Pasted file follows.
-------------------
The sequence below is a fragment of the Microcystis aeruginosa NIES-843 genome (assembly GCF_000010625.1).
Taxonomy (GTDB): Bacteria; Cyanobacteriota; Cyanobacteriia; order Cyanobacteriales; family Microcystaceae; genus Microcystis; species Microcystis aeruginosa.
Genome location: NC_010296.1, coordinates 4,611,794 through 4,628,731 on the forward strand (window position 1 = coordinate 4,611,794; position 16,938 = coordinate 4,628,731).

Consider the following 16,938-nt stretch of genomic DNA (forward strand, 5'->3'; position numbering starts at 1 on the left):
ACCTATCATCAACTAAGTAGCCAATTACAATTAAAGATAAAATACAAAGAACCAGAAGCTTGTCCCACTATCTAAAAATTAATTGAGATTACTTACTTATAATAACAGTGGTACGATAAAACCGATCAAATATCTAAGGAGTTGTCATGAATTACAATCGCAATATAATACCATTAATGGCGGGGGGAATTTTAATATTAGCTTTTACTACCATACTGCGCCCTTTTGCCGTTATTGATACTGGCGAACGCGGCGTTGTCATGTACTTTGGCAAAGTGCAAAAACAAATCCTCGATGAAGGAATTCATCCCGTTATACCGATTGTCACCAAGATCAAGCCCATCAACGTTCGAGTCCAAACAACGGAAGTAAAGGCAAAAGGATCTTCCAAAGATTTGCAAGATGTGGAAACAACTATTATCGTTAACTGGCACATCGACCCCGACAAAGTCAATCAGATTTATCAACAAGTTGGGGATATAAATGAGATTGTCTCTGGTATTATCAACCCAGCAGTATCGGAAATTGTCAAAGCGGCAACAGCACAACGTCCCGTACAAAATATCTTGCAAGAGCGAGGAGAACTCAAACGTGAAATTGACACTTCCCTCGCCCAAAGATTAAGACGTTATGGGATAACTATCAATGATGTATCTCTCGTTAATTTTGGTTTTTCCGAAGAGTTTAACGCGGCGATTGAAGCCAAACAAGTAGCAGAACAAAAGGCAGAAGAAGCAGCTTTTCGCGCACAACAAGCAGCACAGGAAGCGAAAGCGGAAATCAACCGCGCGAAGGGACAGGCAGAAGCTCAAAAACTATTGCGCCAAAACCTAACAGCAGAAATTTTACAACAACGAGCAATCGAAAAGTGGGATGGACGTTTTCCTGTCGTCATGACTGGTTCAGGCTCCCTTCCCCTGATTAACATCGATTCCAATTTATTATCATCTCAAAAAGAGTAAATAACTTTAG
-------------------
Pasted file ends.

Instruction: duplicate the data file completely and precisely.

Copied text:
The sequence below is a fragment of the Microcystis aeruginosa NIES-843 genome (assembly GCF_000010625.1).
Taxonomy (GTDB): Bacteria; Cyanobacteriota; Cyanobacteriia; order Cyanobacteriales; family Microcystaceae; genus Microcystis; species Microcystis aeruginosa.
Genome location: NC_010296.1, coordinates 4,611,794 through 4,628,731 on the forward strand (window position 1 = coordinate 4,611,794; position 16,938 = coordinate 4,628,731).

Consider the following 16,938-nt stretch of genomic DNA (forward strand, 5'->3'; position numbering starts at 1 on the left):
ACCTATCATCAACTAAGTAGCCAATTACAATTAAAGATAAAATACAAAGAACCAGAAGCTTGTCCCACTATCTAAAAATTAATTGAGATTACTTACTTATAATAACAGTGGTACGATAAAACCGATCAAATATCTAAGGAGTTGTCATGAATTACAATCGCAATATAATACCATTAATGGCGGGGGGAATTTTAATATTAGCTTTTACTACCATACTGCGCCCTTTTGCCGTTATTGATACTGGCGAACGCGGCGTTGTCATGTACTTTGGCAAAGTGCAAAAACAAATCCTCGATGAAGGAATTCATCCCGTTATACCGATTGTCACCAAGATCAAGCCCATCAACGTTCGAGTCCAAACAACGGAAGTAAAGGCAAAAGGATCTTCCAAAGATTTGCAAGATGTGGAAACAACTATTATCGTTAACTGGCACATCGACCCCGACAAAGTCAATCAGATTTATCAACAAGTTGGGGATATAAATGAGATTGTCTCTGGTATTATCAACCCAGCAGTATCGGAAATTGTCAAAGCGGCAACAGCACAACGTCCCGTACAAAATATCTTGCAAGAGCGAGGAGAACTCAAACGTGAAATTGACACTTCCCTCGCCCAAAGATTAAGACGTTATGGGATAACTATCAATGATGTATCTCTCGTTAATTTTGGTTTTTCCGAAGAGTTTAACGCGGCGATTGAAGCCAAACAAGTAGCAGAACAAAAGGCAGAAGAAGCAGCTTTTCGCGCACAACAAGCAGCACAGGAAGCGAAAGCGGAAATCAACCGCGCGAAGGGACAGGCAGAAGCTCAAAAACTATTGCGCCAAAACCTAACAGCAGAAATTTTACAACAACGAGCAATCGAAAAGTGGGATGGACGTTTTCCTGTCGTCATGACTGGTTCAGGCTCCCTTCCCCTGATTAACATCGATTCCAATTTATTATCATCTCAAAAAGAGTAAATAACTTTAG